Earlier this week I’ve seen the movie Big Hero 6 on Blue Ray DVD rented from Red Box. I’ve heard of the movie way back but didn’t fully catch my attention until last Sunday, when it won the Oscar’s award for Best Animated film of the year. Actually, my sister got really interested about it after last Sunday so she rented the movie and invited me to watch it. After seeing the movie, I must say that it was fitting it won the award. I found the movie really interesting and edifying. There is one thing that stood out to me about it that’s worth reflecting upon.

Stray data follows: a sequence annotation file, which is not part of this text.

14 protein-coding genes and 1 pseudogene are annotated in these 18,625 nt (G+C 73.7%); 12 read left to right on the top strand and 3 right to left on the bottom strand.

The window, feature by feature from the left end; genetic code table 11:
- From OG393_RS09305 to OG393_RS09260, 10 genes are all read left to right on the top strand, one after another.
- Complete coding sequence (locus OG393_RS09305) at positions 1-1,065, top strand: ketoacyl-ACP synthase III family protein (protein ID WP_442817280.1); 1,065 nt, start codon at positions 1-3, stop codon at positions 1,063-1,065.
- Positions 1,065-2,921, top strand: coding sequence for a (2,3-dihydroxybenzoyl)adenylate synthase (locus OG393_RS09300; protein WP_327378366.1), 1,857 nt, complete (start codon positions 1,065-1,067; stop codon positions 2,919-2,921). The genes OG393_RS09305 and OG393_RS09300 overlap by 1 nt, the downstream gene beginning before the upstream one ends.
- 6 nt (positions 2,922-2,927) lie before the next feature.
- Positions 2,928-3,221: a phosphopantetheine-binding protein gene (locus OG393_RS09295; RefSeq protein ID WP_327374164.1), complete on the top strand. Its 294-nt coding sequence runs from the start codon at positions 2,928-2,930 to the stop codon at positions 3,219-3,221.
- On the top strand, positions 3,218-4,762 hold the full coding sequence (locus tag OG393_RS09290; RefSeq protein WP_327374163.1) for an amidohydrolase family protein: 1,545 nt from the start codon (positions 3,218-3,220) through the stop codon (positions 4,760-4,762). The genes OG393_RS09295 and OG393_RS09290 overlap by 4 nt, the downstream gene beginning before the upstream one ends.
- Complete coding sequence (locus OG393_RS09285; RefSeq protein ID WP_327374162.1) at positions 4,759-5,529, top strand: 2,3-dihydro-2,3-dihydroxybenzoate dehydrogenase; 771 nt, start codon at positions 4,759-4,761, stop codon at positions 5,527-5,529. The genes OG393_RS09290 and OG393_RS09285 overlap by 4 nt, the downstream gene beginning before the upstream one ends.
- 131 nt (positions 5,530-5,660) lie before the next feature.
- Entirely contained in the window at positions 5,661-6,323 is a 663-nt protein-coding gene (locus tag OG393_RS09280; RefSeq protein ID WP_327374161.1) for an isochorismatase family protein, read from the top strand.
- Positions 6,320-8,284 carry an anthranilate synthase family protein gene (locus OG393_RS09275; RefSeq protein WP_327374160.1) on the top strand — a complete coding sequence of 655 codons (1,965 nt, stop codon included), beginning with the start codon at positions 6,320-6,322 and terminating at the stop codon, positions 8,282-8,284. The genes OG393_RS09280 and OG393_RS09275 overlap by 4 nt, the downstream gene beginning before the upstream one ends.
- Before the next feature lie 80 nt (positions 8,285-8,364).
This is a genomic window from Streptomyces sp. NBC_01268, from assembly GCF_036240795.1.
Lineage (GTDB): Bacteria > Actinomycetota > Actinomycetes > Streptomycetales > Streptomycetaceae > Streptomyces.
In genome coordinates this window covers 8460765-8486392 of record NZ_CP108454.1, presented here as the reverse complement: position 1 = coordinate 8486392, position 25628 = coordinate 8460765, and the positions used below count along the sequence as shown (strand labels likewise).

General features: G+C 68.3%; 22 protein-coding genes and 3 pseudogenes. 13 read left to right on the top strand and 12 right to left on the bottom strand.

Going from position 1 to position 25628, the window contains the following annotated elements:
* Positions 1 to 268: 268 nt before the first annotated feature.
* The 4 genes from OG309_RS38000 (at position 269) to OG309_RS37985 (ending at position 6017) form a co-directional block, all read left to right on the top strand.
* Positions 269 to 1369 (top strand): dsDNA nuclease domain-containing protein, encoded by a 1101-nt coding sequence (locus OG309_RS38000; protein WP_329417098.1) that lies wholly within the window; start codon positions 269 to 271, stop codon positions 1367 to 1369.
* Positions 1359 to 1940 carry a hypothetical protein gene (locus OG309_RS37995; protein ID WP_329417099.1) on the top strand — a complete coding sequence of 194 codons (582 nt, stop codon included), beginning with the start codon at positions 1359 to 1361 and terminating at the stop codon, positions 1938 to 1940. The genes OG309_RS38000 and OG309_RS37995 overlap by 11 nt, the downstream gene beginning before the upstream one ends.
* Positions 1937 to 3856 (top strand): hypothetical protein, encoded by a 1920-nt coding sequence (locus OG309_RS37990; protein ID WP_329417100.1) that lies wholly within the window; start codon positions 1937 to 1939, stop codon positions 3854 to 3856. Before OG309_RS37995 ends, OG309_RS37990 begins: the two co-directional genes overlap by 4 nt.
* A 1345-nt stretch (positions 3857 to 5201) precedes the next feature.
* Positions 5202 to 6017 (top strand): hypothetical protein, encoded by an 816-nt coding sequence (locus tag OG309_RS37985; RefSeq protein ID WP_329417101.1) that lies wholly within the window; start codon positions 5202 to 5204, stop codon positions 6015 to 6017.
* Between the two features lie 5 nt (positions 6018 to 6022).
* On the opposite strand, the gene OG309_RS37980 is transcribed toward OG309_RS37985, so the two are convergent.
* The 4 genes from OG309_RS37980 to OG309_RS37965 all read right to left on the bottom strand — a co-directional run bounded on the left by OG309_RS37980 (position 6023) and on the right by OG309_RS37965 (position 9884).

The story of the film is about this 14 year old prodigy named Hiro Hamada who wants to go to the same school where his older brother, Tadashi, goes for him to use his talent for technological inventions. The two of them have a strong filial bond. In fact, Tadashi surprised Hiro with an inflatable robot named “Baymax” who would look after the younger brother’s well- being. Hiro starts to create his own technology to showcase at the school he wants to attend. Hiro invented microbots controlled by a neurotransmitter; the microbots will form into something in anything whoever wearing the neurotransmitter desires them to. Hiro’s invention captured the eye of Professor Callaghan, the prominent professor at the school. Consequently, Professor Callaghan offered Hiro the opportunity to study under him. However, another man comes to scene, Alistair Krei, who is a technological entrepreneur offering a business partnership with Hiro. Professor Callaghan seconded Hiro’s rejection of Krei’s offer, noting that Krei is a man not worthy to be trusted. Shortly after Hiro left, along with his brother and his brother’s friends, a fire broke out in the school. Tadashi hurried into the burning school to save Professor Callaghan but to no avail. The school eventually exploded in fire by the time Tadashi went in, rendering him dead and Hiro losing someone. After the tragedy, Hiro would lock himself up in his room in grief over his brother and not able to fulfill his dreams of going to school. However, “Baymax” comes into the scene and started comforting Hiro, who would help him discover one piece of the microbots he invented. “Baymax” starts noticing that the piece wants to move to a certain direction. “Baymax” took the piece outside to identify where it wants to move towards and Hiro ends up following him. They end up in a storage place where Hiro discovers the rest of his microbots are. Shortly after, the two of them encountered a man in a black coat with a mask wearing the neurotransmitter, attacking them with the microbots. Hiro and Baymax managed to escape. Hiro starts discerning who the man in the mask may be. With the help of his brother’s friends, however, they come to the conclusion that the man must be Alistair Krei who Hiro thinks stole his microbots after being rejected before the fire broke out. Even more so, Hiro thinks that he is the one responsible for the fire and, therefore, the death of his brother. Out of a desire for vengeance, Hiro starts Baymax into an offensive robot capable of attacking others, contrary to his brother’s intention for the robot. With the support of his brother’s friends, Hiro and Baymax confronted the man in the mask and get hold of him. However, Hiro finds out that the man is actually Professor Callaghan. Nevertheless, Hiro assaulted him using Baymax out of revenge for his brother. Tadashi’s friends choose not to let Hiro kill Professor Callaghan because killing isn’t part of their plan, leaving Hiro furious. “Baymax” tries to comfort Hiro as he is very disappointed, not being able to justify the death of his brother. Baymax insists that Tadashi is still alive. Hiro resists but Baymax continues to insist, until he shows Hiro a video of Tadashi installed in his program. Hiro realizes that he is behaving out of anger and revenge which he eventually deems emotionally unproductive for him. Hiro, Baymax, and the rest of Tadashi’s friends goes to the same place where they last encounters Professor Callaghan. They run into a desk of monitors that has the recorded video after the place has gone into ruins. Retrieving the video, they find out that Professor Callaghan is currently acting the way he is because he loses his daughter from the failed project he coordinated with Alistair Krei. It turns out that Krei isn’t responsible for the fire at the school early in the movie. It’s just purely an accident. They head over to Krei’s corporate building, knowing that Professor Callaghan has prepared the microbots as a tool of revenge against him over his daughter. Hiro, Baymax, and the rest successfully prevents Professor Callaghan from killing Krei. Baymax senses that Professor Callaghan’s daughter isn’t dead yet but rather asleep right in the warp where she is planning to go as part of Krei’s failed project. Hiro and Baymax decide to rescue Professor Callaghan’s daughter and successfully did so. However, Baymax isn’t able to go back with Hiro and her for his battery is running low to go back with them. At the end of the film, they rescued Professor Callaghan’s daughter but the professor was eventually arrested for his attempted murder of Krei.